UNESCO World Heritage Sites and Foreign Cultural Exchange Agreements: Minister’s briefing

Arts and Culture

06 April 2005
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Meeting Summary

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Meeting report

6 April 2005


Mr S Tsenoli (ANC)

Documents handed out:

Department budget
Committee Programme, 1st term 2005
Draft Committee Programme, 2nd term 2005

The Minister explained that United Nations Education, Scientific and Cultural Organisation (UNESCO) World Heritage Sites in South Africa were in danger of being delisted and that steps were being taken to prevent this. He further discussed cultural exchange agreements with other countries. Members inquired why these sites were in such danger, and what was being done to encourage the use of indigenous languages. The Committee was not satisfied in general that the Minister had refused to discuss the Department budget with them prior to its introduction in the National Assembly.


Minister’s briefing
The Minister explained that South Africa had participated in the UNESCO World Heritage Conference in Shanghai, China, in 2004. It had been agreed that South Africa would host the next conference in July 2005 in Durban. An issue discussed in Shanghai was the inequity in the number of heritage sites in Nothern hemisphere countries compared to those in the Southern hemisphere.

Another issue was that many of the listed World Heritage Sites in Africa were in danger of being delisted for failing to meet UNESCO maintenance standards. Poor countries had been unable to maintain the sites and it has been a problem throughout Africa. Robben Island was among the sites in danger of being delisted. The Ministry had convened a meeting of African experts in Somerset West on March 18-19 to address this problem. That meeting had agreed on the need to establish a fund for the maintenance of Africa’s World Heritage Sites.

South Africa’s heritage sites were of natural, scientific, or historical significance. Ministers agreed that the primary responsibility for World Heritage Sites would fall to the Ministry of Arts and Culture. The Ministry of Environmental Affairs and Tourism would focus on nature sites while the Ministry of Science and Technology would take a special interest in sites of scientific importance. Proposed new World Heritage Sites were the Kimberley Mines, Pilgrim’s Rest, the Pleistocene Occupation, the Alexandria coastal dunes, and others. Delegates to the July 2005 UNESCO meeting would likely be impressed by Africa’s ability to address these issues and preserve its sites. The Ministry invited the involvement and presence of Members.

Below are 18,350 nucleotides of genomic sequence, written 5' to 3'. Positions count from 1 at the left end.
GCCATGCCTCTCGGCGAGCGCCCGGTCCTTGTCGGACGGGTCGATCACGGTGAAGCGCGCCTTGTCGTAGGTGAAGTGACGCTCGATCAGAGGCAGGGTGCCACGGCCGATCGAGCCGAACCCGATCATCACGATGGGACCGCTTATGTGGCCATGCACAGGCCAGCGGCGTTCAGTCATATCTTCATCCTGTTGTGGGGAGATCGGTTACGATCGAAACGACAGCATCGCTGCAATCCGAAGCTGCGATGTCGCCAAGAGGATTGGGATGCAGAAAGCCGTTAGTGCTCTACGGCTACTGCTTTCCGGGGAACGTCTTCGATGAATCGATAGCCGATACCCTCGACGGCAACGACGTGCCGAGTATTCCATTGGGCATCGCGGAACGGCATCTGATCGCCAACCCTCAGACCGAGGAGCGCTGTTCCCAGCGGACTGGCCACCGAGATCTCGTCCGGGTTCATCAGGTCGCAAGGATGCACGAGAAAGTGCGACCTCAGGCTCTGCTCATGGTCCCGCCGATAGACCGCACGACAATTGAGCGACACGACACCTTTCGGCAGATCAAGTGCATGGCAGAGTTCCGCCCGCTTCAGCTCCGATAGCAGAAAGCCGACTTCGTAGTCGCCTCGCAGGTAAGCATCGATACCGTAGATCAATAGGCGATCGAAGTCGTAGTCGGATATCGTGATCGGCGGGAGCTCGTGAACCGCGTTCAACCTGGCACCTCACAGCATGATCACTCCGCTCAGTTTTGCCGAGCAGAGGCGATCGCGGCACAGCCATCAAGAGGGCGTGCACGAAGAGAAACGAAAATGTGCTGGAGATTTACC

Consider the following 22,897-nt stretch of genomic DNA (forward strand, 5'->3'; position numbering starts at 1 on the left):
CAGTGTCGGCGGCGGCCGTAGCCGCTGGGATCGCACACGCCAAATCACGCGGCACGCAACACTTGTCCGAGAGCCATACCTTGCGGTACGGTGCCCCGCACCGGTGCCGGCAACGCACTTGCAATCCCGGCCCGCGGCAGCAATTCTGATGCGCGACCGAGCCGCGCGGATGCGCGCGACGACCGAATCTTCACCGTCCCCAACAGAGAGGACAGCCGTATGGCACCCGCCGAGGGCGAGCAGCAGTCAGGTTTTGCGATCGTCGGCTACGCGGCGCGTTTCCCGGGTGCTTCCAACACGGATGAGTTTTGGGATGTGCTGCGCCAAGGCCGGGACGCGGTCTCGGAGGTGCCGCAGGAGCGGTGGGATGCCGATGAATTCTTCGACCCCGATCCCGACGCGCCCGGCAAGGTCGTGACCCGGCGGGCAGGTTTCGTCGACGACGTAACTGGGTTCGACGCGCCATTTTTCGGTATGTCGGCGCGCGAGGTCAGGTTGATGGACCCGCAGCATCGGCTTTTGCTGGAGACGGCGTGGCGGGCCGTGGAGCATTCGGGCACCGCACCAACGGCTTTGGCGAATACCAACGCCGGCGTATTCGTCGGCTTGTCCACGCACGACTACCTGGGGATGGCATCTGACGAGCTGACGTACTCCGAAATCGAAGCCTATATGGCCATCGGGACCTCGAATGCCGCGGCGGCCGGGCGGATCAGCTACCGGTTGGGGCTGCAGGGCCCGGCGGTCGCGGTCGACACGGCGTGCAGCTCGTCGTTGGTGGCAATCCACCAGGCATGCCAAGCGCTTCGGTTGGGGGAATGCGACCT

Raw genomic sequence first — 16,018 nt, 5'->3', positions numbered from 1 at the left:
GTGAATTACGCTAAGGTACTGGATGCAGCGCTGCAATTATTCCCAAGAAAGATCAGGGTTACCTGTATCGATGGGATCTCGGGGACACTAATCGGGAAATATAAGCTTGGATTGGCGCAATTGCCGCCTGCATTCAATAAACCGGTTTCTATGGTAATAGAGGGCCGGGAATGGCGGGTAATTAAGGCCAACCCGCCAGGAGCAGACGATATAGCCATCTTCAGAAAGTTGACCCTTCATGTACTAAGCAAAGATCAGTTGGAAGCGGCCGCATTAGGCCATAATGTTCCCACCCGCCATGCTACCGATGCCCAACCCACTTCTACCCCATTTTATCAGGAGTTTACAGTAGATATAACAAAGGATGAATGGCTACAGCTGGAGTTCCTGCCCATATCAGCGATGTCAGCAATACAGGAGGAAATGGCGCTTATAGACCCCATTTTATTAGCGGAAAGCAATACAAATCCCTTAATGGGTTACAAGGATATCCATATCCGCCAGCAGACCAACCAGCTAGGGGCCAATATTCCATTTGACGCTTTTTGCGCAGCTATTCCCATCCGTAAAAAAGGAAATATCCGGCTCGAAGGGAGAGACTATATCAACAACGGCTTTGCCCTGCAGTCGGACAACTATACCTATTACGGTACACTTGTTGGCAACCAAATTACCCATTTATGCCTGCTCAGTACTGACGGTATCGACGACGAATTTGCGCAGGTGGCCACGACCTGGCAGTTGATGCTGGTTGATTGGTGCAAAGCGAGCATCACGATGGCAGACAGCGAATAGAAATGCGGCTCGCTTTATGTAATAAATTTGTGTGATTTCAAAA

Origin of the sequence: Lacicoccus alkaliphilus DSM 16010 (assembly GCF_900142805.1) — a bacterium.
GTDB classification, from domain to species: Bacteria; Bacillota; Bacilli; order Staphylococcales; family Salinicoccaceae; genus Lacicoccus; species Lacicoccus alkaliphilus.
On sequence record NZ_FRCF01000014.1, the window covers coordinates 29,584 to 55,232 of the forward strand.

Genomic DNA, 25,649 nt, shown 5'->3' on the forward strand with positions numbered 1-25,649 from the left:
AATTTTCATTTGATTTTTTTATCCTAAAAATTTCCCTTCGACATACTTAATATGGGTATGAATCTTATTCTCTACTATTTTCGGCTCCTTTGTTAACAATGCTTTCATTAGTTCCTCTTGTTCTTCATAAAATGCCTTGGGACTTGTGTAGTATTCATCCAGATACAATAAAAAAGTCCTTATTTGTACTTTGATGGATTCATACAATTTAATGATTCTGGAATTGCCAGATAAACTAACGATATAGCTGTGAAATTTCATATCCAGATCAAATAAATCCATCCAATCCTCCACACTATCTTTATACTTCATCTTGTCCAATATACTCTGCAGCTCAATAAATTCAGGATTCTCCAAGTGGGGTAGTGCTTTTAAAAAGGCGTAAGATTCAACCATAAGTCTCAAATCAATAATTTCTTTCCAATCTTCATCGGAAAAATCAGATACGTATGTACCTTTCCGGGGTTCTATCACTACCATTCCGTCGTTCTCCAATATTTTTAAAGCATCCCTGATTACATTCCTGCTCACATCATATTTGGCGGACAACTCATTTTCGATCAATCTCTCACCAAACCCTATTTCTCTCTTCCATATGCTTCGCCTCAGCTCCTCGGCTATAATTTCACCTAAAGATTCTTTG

The Ministry had agreed to cultural exchanges with Sweden, Ghana, Mozambique, Ethiopia, Gabon, Tunisia, Canada and Mexico in the last year. The Ministry had sent 120 artistic performers to Mexico’s largest cultural festival in October, and their performances had been well received. Mexico would send a delegation to South Africa this year. The Ministry has been discussing terms of the agreement with Tunisia and the Minister planned to visit Ghana to discuss terms this year. Such agreements had not only leveraged resources, but encouraged further cultural exchanges.

There has been a decline in the study of indigenous languages in South Africa. The Ministry has considered publishing an arts journal. A publisher in Cape Town planned to publish three books in Xhosa this year. Hopefully this would encourage other publishers to do the same.